Why Our Plan is Good:
external image motivational-poster-slavery-gets-stuff-done.jpg

Print Journalist: Write Up of Convention Activity
This Tuesday delegates gathered in Philadelphia at the Constitutional Convention to formulate a new Constitution for The United States. The Virginia Plan, the New Jersey Plan, the Great Compromise, the Crispus Attucks Coalition, and The Dixiecrat Bloc were all present to voice their opinions. Several moments defined the course of the day, including various important points from speeches and the debate.

The Virginia Plan spoke first about their plans for a stable central government with a representation vote based on population. Fighting for the point that all men are created equal and deserve equivalent representation, they stated that we should “drink the sweet wine of Democracy”. Next to speak were the idealistic people of the New Jersey Plan, going against a populous vote and asking for an equal vote between different states, big or small. Both sides pushed the point that we should not become similar to Great Britain, and that three branches of government would be a proper way to divide power in the country. Upon hearing such contrasting ideas, (and seeing much paper thrown at opposing delegates) the Great Compromise proved to have better ideas than both the Virginian and New Jersey plans. They wanted to find a common ground and try to please everyone to a certain extent stating, “there is an alternative” for our disagreements. However, soon after a delegate from the Crispus Attucks Coalition stepped up to present yet another controversial topic: Slavery. Often using the same humanitarian points of “rebellion”, “equality”, and “hypocritical supporters”, the Crispus Attucks Coalition seemed to gain a liking of only half the crowd. Upon being stuck by a barrage of paper, the delegate continued to speak her opinion in favor of freedom for the African laborers. The Dixiecrat Bloc was soon to respond with high energy and fervor in their favor towards the topic. Using a very strong bird metaphor, Mr. Pinckiny stated that The Crispus Attucks Coalition were, “Men who wish to prevent our fledgling nation from unfurling its wings upon its first jump from the nest”. Seeming to evoke much emotion from the crowd, the orator began to speak of his party’s ideas, including that of a 3/5ths slave vote in congress and the federal control on trade. Wrapping up the speeches, the Dixiecrat Bloc delivered strong points, which left much open for discussion in the debate.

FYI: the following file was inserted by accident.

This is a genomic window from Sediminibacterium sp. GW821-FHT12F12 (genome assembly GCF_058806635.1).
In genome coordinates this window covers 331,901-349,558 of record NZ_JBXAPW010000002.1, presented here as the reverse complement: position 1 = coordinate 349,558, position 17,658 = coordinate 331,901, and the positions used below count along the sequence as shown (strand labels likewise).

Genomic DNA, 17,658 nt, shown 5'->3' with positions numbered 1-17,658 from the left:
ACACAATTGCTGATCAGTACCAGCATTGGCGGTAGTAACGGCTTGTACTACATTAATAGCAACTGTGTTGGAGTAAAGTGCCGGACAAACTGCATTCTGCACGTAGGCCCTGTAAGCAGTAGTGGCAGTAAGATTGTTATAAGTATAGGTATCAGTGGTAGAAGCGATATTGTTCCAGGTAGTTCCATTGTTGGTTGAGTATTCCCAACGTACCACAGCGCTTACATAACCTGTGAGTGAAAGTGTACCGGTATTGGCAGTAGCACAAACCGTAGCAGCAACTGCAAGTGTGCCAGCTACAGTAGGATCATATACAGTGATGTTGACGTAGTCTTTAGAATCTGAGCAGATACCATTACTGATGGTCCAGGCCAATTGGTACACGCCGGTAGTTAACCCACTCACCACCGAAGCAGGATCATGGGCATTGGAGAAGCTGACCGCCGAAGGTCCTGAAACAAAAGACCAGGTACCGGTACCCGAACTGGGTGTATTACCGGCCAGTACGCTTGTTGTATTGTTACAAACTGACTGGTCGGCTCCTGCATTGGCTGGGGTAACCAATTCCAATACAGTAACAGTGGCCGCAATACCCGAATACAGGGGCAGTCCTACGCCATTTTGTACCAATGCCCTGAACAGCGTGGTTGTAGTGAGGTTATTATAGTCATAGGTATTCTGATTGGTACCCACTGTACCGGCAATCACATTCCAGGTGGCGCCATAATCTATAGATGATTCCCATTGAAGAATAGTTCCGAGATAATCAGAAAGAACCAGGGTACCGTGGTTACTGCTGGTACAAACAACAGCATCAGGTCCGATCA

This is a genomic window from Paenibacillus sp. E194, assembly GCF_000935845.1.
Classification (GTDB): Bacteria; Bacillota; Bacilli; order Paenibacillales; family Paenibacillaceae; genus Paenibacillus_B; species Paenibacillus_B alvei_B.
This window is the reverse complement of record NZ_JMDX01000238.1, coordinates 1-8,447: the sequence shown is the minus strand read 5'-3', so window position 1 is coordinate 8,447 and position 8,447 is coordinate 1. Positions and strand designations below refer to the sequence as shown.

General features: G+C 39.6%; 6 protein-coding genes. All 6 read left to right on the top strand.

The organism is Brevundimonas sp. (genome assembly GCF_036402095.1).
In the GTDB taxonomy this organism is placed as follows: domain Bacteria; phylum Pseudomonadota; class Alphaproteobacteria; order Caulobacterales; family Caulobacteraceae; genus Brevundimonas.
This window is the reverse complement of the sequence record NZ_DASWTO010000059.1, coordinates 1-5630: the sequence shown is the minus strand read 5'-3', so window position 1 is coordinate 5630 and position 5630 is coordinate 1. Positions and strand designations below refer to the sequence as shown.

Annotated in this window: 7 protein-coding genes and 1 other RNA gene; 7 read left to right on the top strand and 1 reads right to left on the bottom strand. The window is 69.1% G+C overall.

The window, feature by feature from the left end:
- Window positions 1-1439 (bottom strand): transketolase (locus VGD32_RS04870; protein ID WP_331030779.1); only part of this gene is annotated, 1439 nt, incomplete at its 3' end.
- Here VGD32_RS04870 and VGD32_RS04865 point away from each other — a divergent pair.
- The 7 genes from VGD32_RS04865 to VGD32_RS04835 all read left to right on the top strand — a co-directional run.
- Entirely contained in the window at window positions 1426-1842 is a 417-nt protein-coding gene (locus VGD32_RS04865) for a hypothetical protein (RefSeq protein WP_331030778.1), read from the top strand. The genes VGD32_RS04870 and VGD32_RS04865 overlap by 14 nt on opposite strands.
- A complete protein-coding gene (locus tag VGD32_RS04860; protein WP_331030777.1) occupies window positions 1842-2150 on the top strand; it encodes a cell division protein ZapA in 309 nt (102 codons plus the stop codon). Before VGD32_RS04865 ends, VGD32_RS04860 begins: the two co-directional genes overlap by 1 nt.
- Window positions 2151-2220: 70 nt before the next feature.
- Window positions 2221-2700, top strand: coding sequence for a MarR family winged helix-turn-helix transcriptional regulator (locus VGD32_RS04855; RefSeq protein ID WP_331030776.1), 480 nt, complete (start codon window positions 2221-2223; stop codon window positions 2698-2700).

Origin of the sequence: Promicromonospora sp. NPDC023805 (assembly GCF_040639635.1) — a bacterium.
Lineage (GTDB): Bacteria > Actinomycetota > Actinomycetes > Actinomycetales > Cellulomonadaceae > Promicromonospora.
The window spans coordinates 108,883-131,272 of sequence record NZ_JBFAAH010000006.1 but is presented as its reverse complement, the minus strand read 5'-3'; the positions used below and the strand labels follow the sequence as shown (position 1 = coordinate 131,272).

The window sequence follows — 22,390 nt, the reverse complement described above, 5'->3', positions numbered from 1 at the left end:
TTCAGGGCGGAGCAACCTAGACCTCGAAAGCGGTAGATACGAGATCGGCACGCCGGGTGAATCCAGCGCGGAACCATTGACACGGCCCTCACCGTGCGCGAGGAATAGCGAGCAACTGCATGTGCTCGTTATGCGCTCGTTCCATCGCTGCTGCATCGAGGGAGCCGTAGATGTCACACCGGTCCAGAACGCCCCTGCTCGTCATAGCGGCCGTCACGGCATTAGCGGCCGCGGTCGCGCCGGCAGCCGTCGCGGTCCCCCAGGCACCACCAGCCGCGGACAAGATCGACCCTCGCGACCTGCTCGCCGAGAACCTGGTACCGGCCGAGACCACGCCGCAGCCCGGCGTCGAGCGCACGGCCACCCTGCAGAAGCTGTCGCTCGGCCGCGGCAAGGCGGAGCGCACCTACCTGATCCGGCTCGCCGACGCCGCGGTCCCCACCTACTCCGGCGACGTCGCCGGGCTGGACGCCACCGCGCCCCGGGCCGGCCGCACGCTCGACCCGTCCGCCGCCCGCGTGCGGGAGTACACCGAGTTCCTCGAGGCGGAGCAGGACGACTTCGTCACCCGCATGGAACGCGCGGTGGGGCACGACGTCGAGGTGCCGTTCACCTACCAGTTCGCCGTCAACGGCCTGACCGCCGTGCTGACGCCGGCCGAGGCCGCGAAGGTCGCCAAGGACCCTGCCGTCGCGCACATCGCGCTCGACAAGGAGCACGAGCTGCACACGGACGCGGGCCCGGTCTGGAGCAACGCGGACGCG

The battle between representations was a steaming plate to be first served on the debate table. The Virginia plan kicked off the discussion stating that if the majority of individual people vote against an issue than the opposition “deserves to lose”. New Jersey was quick to retort saying that they would have little say and “lose every time”. Along with quickly threatening to withdraw from the nation having no voice in congress. Virginia responded to the threat harshly, offering to tax heavily on the state and saying they can “go die” from a lack of food or supplies. All the while, the Great Compromise was avidly attempting to bring together both plans, offering solutions such as a two-house legislation so that “Each person gets a part of their plan”.

Back into the slavery debate, the Dixiecrats and Crispus Attucks were next to state their opinions. First to speak, the humanitarian Crispus Attucks stated that slavery was the “curse of Heaven”, and that “God himself condemns it”. The Dixiecrat delegate responded and stated, “our economy will tank” with the freedom of our laborers. Other important issues were brought up by the Crispus Attucks Coalition about slavery housing, the justification of whips, and slavery’s effect on children. The Southern delegate was able to respond with a calm attitude, implying that this is not extremely important of an issue to debate about at the time and period. Finally, the end of the debate was sparked with the question whether slavery would divide us, or keep our economy strong. The Crispus Attucks ended with a cooking reference about “putting it on the backburner would cause it to boil over”.

After a long, hot, and heated day in the convention, a national consensus was decided and a new Constitution was conceived! Thanks to every opinion and point, the delegates couldn’t have been more forward thinking and positive for our grand nation to succeed. This new Constitution should prove to be better than the last attempt, and furthermore, should unite America as a whole.